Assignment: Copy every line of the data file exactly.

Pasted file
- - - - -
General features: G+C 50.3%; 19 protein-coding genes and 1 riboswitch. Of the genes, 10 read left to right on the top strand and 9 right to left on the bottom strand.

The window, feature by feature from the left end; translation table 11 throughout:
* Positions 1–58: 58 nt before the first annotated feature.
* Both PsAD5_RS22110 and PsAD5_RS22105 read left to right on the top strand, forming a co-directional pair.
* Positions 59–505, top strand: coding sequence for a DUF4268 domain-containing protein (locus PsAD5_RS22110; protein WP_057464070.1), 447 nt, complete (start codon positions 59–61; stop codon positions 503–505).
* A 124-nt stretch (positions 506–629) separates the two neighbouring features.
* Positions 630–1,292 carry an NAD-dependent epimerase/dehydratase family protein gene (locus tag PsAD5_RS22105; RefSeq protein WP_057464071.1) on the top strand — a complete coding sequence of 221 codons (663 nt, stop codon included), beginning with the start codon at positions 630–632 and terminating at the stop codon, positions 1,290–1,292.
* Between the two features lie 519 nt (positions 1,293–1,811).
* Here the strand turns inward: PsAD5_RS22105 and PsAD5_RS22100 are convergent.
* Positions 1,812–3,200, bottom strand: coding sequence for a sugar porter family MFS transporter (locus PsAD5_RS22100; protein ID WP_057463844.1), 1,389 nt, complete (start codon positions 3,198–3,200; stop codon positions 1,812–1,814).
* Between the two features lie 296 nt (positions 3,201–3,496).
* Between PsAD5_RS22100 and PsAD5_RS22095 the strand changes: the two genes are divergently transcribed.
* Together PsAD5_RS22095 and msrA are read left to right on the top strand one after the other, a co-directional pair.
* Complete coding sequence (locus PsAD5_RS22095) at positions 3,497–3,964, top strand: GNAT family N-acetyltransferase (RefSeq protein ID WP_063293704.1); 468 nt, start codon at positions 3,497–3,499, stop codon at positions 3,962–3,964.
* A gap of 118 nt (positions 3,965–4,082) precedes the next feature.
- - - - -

General features: G+C 50.3%; 19 protein-coding genes and 1 riboswitch. Of the genes, 10 read left to right on the top strand and 9 right to left on the bottom strand.

The window, feature by feature from the left end; translation table 11 throughout:
* Positions 1–58: 58 nt before the first annotated feature.
* Both PsAD5_RS22110 and PsAD5_RS22105 read left to right on the top strand, forming a co-directional pair.
* Positions 59–505, top strand: coding sequence for a DUF4268 domain-containing protein (locus PsAD5_RS22110; protein WP_057464070.1), 447 nt, complete (start codon positions 59–61; stop codon positions 503–505).
* A 124-nt stretch (positions 506–629) separates the two neighbouring features.
* Positions 630–1,292 carry an NAD-dependent epimerase/dehydratase family protein gene (locus tag PsAD5_RS22105; RefSeq protein WP_057464071.1) on the top strand — a complete coding sequence of 221 codons (663 nt, stop codon included), beginning with the start codon at positions 630–632 and terminating at the stop codon, positions 1,290–1,292.
* Between the two features lie 519 nt (positions 1,293–1,811).
* Here the strand turns inward: PsAD5_RS22105 and PsAD5_RS22100 are convergent.
* Positions 1,812–3,200, bottom strand: coding sequence for a sugar porter family MFS transporter (locus PsAD5_RS22100; protein ID WP_057463844.1), 1,389 nt, complete (start codon positions 3,198–3,200; stop codon positions 1,812–1,814).
* Between the two features lie 296 nt (positions 3,201–3,496).
* Between PsAD5_RS22100 and PsAD5_RS22095 the strand changes: the two genes are divergently transcribed.
* Together PsAD5_RS22095 and msrA are read left to right on the top strand one after the other, a co-directional pair.
* Complete coding sequence (locus PsAD5_RS22095) at positions 3,497–3,964, top strand: GNAT family N-acetyltransferase (RefSeq protein ID WP_063293704.1); 468 nt, start codon at positions 3,497–3,499, stop codon at positions 3,962–3,964.
* A gap of 118 nt (positions 3,965–4,082) precedes the next feature.